Stimulus Proposal: $10,000 In Credit Card Interest Relief During Coronavirus Pandemic
By Shahar Ziv
May 20, 2020
Professor Norman Silber and his co-author, Jeff Sovern, examine new ideas for Congress to help stimulate the economy during the current COVID-19 pandemic.
The U.S. economy is continuing to roil from the coronavirus pandemic. While the official April unemployment rate of 14.7 percent marked the highest level since the Great Depression, it also understated the true economic devastation being inflicted across America. With Congress deadlocked on when to pass the next relief bill, let alone what provisions it should include, now is an opportune time to consider creative solutions to help Americans weather the extended Covid-19 crisis. One novel proposal by two law professors would provide government subsidies for consumer credit card interest payments.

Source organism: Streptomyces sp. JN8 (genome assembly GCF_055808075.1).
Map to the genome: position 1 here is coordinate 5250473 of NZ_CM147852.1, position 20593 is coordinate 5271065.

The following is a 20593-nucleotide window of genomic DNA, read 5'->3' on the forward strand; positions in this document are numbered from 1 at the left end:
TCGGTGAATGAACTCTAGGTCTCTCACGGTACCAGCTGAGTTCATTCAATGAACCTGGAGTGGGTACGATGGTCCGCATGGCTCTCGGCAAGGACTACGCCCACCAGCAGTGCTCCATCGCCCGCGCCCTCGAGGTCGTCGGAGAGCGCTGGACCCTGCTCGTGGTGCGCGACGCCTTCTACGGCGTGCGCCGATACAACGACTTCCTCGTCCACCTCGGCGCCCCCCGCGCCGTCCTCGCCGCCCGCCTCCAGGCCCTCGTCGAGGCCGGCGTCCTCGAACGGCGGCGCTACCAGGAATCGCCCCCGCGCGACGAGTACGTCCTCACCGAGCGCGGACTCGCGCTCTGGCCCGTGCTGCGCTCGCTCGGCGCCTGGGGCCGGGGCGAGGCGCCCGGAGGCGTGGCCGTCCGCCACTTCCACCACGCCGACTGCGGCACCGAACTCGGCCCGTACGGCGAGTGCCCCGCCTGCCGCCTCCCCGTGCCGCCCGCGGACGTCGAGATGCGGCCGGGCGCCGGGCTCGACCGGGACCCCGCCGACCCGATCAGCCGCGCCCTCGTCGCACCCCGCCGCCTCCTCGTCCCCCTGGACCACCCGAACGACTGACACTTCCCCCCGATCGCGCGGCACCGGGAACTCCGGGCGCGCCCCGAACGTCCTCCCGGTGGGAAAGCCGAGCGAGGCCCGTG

The brainchild of Norman Silber, a senior research scholar at Yale Law School and professor at Hofstra University’s Maurice A. Deane School of Law, and Jeff Sovern, professor at St. John’s University School of Law, the proposal would have the federal government subsidize interest payments on consumer credit card charges while also capping interest rates and allowing consumers to fully defer minimum payments. These steps would help stem the impending credit crunch that has already started to hit many Americans and maintain an accessible lending mechanism readily available to 75 percent of Americans.
Read the full article on the Forbes website.